As I write this, I’m up in Yellowknife on an aurora-hunting mission. I’ve got two tours planned, meaning two chances to watch and photograph some of Mother Nature’s finest entertainment in the night sky. According to Wikipedia, Aurora Borealis is named “after the Roman goddess of dawn, Aurora, and the Greek name for the north wind, Boreas, by Galileo in 1619”.
I’ve had past luck viewing them in both Whitehorse and Dawson City, Yukon, however Yellowknife is billed as the Aurora Capital of the World, so I aim to leave without disappointment.
Despite a cloudy start to the week, there is promise on Friday night when cloud levels are forecast to be a lot lower than they’ve been. The local Yellowknife paper’s even had a front-page article featuring more than a few disappointed visitors to these parts lately.
There’s enough days to view the Aurora Borealis here — 250 days per year to be precise. This season’s been somewhat an anomaly as locals haven’t seen this much cloud cover in years.
Back to the tours.
Aurora Village is one of the region’s most iconic experiences: viewing the auroras in a small out-of-town space populated by teepees. From the comfort of your wood-burning stove teepee, you chill and wait for the show to start.
Once our group’s assembled inside The Explorer Hotel lobby, we’re each assigned a teepee number and soon board the Aurora Village bus for a half hour ride. Aurora viewing is dependent on two things: the level of solar activity and clear skies.
Aurora Village offers dinner onsite in its cute and cozy wood-paneled restaurant where we enjoy a three-course dinner before dispersing to our teepees for the evening.
Locally-caught fish, meats and bannock compliment assorted greens, chowder and a choice of two desserts (wine, beer and spirits also available).
Teepees consist of several picnic tables and a wood-burning stove and hot drinks area to warm up during the night. While this particular evening isn’t that cold (-6C/21F), the frustration lies in the cloud cover. And it stays cloudy for the entire time, right up until 12:45 when we’re collected to head back to the bus and ultimately to a warm bed back at the hotel.
A few guests opt to pay more and get a time extension to stay a couple more hours, meaning they *may* get lucky if the clouds dissipate. I choose to call it a night. Those pesky clouds refused to give way to what would likely have been a colourful experience as solar activity predictions were high.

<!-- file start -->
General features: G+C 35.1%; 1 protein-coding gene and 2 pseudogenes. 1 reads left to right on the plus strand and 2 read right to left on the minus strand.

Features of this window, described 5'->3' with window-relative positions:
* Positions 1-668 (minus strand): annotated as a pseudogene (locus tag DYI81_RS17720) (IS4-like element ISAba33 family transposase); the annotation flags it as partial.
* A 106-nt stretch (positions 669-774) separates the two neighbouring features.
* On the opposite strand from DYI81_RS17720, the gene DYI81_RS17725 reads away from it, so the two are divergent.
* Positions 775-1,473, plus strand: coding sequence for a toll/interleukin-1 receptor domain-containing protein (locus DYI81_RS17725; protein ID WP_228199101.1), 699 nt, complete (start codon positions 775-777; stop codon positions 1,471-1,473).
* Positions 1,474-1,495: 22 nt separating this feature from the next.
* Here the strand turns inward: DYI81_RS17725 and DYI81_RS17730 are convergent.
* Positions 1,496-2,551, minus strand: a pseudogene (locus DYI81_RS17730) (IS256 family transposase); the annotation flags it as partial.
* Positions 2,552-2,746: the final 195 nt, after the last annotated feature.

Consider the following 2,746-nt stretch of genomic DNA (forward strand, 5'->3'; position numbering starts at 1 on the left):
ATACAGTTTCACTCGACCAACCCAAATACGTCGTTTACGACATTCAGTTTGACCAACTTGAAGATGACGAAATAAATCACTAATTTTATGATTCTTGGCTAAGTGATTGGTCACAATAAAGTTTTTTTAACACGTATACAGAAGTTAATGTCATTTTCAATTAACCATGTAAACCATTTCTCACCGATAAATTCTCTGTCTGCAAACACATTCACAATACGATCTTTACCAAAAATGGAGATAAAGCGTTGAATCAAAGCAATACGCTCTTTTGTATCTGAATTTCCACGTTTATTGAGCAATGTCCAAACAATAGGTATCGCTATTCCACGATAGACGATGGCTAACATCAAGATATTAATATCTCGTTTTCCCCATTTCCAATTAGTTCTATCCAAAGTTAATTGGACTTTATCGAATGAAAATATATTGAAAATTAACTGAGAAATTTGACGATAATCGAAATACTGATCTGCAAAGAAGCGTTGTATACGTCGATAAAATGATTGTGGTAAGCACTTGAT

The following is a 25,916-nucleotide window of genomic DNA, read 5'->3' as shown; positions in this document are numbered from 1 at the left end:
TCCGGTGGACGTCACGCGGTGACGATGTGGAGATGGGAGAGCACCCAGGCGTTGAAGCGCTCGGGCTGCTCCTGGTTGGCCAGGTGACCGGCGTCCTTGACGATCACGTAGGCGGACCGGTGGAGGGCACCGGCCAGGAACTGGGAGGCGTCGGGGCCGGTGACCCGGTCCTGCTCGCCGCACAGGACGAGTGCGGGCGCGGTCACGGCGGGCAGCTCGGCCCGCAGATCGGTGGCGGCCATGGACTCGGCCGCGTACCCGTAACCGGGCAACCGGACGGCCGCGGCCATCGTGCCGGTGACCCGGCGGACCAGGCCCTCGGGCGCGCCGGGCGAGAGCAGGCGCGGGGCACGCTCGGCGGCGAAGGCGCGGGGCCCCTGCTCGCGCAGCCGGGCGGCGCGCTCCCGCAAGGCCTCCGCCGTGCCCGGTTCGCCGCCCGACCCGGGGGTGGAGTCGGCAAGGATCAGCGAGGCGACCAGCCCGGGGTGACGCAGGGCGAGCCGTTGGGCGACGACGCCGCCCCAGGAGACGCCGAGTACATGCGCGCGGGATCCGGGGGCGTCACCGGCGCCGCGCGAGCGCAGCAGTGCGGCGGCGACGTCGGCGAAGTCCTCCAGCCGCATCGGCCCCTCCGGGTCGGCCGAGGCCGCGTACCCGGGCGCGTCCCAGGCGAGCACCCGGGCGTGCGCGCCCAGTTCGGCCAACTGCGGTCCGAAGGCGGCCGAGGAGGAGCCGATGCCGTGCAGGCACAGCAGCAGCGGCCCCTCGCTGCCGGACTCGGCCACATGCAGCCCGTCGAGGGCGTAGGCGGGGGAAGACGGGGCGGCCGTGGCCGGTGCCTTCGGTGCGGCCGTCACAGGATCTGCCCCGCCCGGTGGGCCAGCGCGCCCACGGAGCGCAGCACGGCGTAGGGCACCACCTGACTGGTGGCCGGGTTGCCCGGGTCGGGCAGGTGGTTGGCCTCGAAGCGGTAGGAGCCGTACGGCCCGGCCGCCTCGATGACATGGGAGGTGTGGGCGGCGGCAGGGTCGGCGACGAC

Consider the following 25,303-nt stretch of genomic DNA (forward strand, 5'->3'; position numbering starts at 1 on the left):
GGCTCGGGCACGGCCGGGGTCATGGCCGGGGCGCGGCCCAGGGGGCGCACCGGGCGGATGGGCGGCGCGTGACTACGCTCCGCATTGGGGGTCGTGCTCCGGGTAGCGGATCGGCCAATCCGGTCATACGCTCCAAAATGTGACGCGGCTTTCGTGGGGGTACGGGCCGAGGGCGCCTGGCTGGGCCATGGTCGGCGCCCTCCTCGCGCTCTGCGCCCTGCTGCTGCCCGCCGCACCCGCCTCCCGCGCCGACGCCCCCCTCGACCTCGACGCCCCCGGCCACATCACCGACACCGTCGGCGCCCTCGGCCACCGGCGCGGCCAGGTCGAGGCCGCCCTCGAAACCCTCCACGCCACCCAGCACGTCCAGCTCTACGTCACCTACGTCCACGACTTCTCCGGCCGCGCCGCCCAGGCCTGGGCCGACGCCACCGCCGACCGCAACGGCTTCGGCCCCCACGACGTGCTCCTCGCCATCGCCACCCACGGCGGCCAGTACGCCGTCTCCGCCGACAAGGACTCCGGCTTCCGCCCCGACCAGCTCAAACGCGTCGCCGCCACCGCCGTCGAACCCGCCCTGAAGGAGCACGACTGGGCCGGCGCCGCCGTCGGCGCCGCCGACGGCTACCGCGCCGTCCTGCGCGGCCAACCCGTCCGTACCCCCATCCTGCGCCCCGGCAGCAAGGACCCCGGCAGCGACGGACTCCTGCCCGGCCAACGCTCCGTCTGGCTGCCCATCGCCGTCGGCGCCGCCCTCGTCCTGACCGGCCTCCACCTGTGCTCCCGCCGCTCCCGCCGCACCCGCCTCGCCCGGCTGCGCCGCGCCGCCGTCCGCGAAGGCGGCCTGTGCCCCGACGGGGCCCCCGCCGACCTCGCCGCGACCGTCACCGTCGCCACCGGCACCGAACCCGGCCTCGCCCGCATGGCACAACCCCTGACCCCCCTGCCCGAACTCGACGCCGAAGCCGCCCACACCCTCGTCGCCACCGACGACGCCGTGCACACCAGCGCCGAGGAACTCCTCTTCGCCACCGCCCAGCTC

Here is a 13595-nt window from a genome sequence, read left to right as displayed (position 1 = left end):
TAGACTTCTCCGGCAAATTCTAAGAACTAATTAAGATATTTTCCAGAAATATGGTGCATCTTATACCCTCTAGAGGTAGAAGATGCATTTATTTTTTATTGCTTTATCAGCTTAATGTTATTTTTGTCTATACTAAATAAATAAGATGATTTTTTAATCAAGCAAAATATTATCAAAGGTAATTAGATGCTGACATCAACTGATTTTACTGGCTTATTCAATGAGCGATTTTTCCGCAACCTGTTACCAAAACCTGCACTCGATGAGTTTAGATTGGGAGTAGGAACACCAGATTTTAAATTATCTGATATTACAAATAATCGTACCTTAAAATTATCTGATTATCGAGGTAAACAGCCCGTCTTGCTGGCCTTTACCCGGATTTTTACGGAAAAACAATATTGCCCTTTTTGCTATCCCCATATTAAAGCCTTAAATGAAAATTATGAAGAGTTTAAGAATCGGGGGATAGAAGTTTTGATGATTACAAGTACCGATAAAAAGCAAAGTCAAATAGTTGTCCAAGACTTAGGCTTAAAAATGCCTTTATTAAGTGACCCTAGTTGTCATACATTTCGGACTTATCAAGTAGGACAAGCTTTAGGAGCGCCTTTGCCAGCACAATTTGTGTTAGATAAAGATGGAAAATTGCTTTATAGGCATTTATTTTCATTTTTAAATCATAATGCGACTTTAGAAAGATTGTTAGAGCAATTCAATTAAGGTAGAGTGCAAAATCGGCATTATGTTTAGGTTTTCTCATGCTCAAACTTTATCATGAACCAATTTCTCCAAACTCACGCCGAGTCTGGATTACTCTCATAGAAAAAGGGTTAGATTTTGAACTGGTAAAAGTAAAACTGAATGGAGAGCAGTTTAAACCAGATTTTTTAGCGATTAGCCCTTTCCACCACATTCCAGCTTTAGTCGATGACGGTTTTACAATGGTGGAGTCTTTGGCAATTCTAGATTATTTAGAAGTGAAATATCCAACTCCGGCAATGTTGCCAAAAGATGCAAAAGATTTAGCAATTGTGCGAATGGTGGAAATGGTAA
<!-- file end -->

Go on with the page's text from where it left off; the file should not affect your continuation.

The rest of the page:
Aurora Village viewing tours cost $120 (first night; second night onwards $95 plus GST). Dinner is an additional cost. Tour prices include return bus transport. You can also rent cold-weather gear for winter aurora tours from their convenient downtown Yellowknife location.
The Aurora Ninja Photo Tour is run by a Hong Kong-born couple, David and Wynne. They’ve taken an entirely unique approach to aurora tours. I was picked up at my hotel in a van then whisked off to several locations during the night, many off the grid.
This is a great way to get in a variety of viewing spots and backgrounds for photographing the auroras. Based on experience, David and Wynne seem to know exactly where to find ‘em too. We’re lucky to get that clear, cold night perfect for the auroras.
And in true ninja fashion, David can fiddle with camera settings in the dark night. Both are on hand to answer questions, check to see if you’re getting the best capture possible and also take the time to have us pose in front of their own cameras with an aurora backdrop.
David also shares the most important piece of advice all evening, and I try hard not to forget it: “LOOK and ENJOY! It’s not always about the pictures.” He’s so right too, as I close my eyes the next few days, playing back the dancing auroras and gorgeous shapes created by their mystical nature.
That’s about the best word I can come up with to describe what I’m seeing above. Whether it’s along an open highway or on a frozen lake, the auroras are simply…ridiculously cool. Northwest Territories Tourism’s hashtag #SpectacularNWT is bang-on when it comes to the auroras.
If you bring along a USB stick or SD card, they’ll upload all the night’s shots and deliver it to your hotel the next day. According to Wynne, they’re the only tour operators in the area that will come out of the van and spend time with their guests.
Around 1:30 am, I’m asked if I’d like a snack. I won’t spoil the surprise, but our night also includes a locally-made parting gift adding to the charm of David and Wynne’s personalities. A three-to-four-hour tour costs $95 and is well worth booking in advance as they keep the groups small.
Our two vans were divided into English and Chinese-speaking guests. The couple also plan on opening up a B&B-style inn shortly. Together with aurora tours, camera, tripod and cold-weather gear rentals already on offer, this will make for a complete nature lover’s package worth checking out.
I sure hope to return here to go out with them on another aurora hunt (and back to the teepees on a clear night!).
Visit Aurora Ninja online for details and other tour options. I was a guest of both Aurora Village and Aurora Ninja Photo Tours courtesy of Northwest Territories Tourism. Opinions, as always, are my own.